https://www.tcv.org.uk/eastern/tcv-norfolk/tuckswood-food-growing-project – the results would come a lot quicker and hopefully literally plant a seed in people’s minds to keep going and keep coming back for the many benefits this kind of activity provides. Definitely food for thought and something to signpost people onto when they come to foodbank!
Morning observations – cheap loaf of bread has more slices as cut thinner, therefore goes further!
Tea is definitely a diuretic, particularly effective with no dehydrating alcohol or coffee!
We were just thinking about the shopping we did this week and how much of the stuff is available in the foodbank boxes that Chris helps put together in his volunteering role within the warehouse. It made us realise even more how helpful – no, essential – the foodbank support is and how sad it is in this day and age that so many people need this kind of support.
Another thought… We know the importance of education and knowledge to healthy living and good budgeting, so would it be helpful to put a photocopy sheet with a Jack Monroe recipe or two in the foodboxes as meal suggestions? I believe Norwich foodbank has been donated a complementary copy of the book from the author who sounds like she would allow copyright for this purpose?? I am sure funding could be found for this. [see notes at the end for an update…]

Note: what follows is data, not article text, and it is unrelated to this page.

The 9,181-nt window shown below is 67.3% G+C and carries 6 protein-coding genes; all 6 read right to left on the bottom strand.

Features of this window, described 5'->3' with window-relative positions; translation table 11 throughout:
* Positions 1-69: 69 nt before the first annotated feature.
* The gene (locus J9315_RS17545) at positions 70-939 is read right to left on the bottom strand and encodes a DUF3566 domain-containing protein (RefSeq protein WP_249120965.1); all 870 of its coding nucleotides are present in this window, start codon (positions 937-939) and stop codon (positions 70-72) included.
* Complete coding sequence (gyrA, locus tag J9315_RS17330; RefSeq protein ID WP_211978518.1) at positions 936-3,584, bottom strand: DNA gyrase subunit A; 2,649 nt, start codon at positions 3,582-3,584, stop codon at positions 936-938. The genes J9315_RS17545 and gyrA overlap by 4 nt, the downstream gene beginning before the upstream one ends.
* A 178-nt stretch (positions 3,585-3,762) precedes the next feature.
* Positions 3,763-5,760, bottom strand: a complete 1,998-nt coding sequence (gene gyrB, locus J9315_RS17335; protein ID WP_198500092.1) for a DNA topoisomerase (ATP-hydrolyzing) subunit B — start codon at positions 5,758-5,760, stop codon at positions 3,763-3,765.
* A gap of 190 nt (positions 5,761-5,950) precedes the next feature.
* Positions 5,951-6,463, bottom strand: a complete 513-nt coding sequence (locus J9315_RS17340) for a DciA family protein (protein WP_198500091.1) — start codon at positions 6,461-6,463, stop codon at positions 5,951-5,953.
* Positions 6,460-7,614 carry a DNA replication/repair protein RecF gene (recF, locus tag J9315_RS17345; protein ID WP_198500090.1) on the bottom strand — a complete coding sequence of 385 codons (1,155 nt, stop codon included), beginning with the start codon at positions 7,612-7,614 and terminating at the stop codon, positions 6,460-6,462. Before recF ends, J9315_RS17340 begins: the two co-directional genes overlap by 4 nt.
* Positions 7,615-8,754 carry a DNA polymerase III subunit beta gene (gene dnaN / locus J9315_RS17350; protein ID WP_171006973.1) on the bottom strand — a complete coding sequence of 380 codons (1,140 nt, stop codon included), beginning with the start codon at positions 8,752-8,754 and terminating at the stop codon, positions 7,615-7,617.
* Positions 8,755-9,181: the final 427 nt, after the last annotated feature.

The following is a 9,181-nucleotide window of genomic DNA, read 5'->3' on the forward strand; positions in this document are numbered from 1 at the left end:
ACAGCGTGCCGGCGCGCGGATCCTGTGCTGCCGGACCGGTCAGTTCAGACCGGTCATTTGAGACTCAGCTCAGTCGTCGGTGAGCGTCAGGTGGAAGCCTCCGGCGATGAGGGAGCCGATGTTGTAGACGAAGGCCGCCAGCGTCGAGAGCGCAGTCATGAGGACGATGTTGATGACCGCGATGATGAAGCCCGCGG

Wow! Chick pea and peach curry is going to be on our menu again! It was quite delicious! I was feeling hungry as I had done Pilates today and over 4 hours working in the garden and needed something both filling & tasty!
Well Imelda, great minds think alike! Norwich foodbank did indeed receive a donation and, like many foodbanks across the UK, are the proud owners of Jack Monroe’s ‘Cooking on a Bootstrap’ cookbook! Many of the recipes included can be made using foodbank donations (i.e. tinned / long life items), with only a few cheap additions in some cases – just an onion and some garlic in many of the recipes.
With permission from Jack, we have been trialling recipe kit bags at one of our busiest centre, with really positive feedback! We’ve mentioned previously, and it’s echoed in this blog, that tight budgets can lead to limited choices and trying a new recipe with different foodstuffs to what you would normally buy / choose, can be very high risk. The recipe kits give the opportunity to try new dishes with all the items and instructions, so very low risk.
following these blogs to find out more and check out Norwich foodbank on social
media (facebook, twitter and instagram) to see more of what Norwich foodbank is